Today, it seems the world is driven by sports. It’s a billion-dollar heavyweight that’s present in everything from entertainment to fashion. Because there’s so much money to be made, there’s room for everyone: professionals, amateurs, enthusiasts, and haters. This also means sportswear can be anything you want it to be.
Sports and fashion have always been there to respond to our changing society. For example, before the industrial revolution, fashion was tailored mainly for the upper class (Wear day clothes to the theater? Barbarians!). Pre-emancipation, sports was heavily gendered (Women in sports? What nonsense!).
Sports used to be a pastime for those with means for the gear and energy for the game. With industry replacing manual labor, physical exertion could finally become fun for the working class, too. Photo and film made sports accessible to those who couldn’t go to the games, and allowed moments in sports to live (and be monetized) forever, giving reason for fans to become attached to their favorite athletes. Sports turned into a competition of nations without war.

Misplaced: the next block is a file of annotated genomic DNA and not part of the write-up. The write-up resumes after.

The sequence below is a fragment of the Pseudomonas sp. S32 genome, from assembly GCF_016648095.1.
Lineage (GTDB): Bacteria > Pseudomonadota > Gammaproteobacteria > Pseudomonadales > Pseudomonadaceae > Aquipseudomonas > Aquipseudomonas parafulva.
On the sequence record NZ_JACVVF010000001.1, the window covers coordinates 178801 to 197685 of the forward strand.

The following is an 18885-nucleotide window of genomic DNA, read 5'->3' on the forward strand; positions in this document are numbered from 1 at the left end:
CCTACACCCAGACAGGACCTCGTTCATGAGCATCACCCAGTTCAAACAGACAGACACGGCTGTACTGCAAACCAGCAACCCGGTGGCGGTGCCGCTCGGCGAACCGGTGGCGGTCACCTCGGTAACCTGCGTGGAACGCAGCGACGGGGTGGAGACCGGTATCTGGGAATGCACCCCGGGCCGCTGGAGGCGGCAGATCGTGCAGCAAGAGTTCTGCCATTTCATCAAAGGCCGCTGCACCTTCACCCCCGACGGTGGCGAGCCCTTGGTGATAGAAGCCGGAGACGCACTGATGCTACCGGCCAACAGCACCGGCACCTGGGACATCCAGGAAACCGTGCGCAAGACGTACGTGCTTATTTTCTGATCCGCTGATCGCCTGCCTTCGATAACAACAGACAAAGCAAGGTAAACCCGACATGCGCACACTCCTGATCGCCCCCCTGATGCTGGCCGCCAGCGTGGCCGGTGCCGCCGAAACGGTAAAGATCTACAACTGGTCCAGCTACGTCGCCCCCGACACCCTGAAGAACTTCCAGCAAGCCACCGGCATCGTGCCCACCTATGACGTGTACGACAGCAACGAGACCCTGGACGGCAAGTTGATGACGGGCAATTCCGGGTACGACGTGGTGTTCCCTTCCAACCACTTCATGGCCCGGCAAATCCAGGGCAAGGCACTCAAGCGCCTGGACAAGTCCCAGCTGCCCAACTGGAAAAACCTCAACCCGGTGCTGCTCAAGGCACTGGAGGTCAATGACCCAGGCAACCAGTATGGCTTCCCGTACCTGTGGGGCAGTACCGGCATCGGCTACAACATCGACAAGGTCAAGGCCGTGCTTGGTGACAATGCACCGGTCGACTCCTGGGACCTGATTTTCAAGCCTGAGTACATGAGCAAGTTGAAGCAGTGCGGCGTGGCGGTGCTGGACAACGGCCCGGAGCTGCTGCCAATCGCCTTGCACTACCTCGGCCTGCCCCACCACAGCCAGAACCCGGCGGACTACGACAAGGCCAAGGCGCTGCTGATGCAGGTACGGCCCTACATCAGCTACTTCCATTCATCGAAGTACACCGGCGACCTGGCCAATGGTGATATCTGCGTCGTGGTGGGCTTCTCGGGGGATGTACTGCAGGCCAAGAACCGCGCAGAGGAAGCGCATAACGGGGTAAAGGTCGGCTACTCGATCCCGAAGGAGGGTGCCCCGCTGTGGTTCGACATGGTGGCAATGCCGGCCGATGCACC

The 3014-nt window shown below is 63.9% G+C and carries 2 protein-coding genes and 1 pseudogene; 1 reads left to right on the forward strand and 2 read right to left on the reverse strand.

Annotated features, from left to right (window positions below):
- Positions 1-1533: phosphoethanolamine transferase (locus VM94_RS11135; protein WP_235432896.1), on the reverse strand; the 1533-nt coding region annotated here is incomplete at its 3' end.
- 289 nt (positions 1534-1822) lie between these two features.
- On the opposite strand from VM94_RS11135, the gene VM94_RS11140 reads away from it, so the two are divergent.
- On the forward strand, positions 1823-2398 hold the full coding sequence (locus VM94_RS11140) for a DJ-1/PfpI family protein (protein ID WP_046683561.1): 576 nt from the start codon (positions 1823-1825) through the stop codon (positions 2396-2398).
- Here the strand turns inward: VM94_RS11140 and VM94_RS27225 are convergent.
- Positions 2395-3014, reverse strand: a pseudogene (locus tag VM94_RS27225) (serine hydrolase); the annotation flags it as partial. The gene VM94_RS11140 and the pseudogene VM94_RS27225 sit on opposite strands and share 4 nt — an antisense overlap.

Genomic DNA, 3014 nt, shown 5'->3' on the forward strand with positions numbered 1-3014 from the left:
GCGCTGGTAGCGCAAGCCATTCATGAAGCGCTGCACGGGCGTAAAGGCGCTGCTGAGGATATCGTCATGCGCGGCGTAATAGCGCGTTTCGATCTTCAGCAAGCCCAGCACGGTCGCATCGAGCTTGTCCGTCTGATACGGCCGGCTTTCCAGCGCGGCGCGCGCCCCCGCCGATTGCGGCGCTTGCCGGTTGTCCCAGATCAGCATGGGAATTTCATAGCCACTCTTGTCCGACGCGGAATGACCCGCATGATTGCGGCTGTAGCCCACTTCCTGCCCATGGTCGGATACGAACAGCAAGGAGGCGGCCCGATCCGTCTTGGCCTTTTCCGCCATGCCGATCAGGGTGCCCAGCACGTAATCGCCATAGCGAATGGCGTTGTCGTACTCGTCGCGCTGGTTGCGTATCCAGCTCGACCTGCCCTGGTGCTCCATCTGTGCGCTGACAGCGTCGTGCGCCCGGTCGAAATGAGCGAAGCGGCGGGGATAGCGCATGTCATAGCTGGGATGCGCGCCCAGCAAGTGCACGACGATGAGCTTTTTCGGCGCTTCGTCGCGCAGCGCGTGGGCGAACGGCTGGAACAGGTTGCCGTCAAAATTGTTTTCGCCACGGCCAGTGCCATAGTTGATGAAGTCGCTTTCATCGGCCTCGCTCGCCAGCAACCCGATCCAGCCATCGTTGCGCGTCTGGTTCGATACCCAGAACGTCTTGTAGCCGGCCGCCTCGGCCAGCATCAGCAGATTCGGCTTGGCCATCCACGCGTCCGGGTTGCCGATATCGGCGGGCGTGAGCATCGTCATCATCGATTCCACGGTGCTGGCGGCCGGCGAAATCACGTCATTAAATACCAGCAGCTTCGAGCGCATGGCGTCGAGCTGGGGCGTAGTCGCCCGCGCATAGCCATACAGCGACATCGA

You wake up early to hit the gym. Post workout, you slip out of your limited-edition gear and change into an outfit that includes either a t-shirt, a hoodie, a polo, or a pair of sneakers. After work, you unwind at home in your coziest sweats.
College students started wearing their hoodies off the court and field, and the garment quickly gained favor outside campuses for its utility and versatility. Once 1970’s and 1980’s subcultures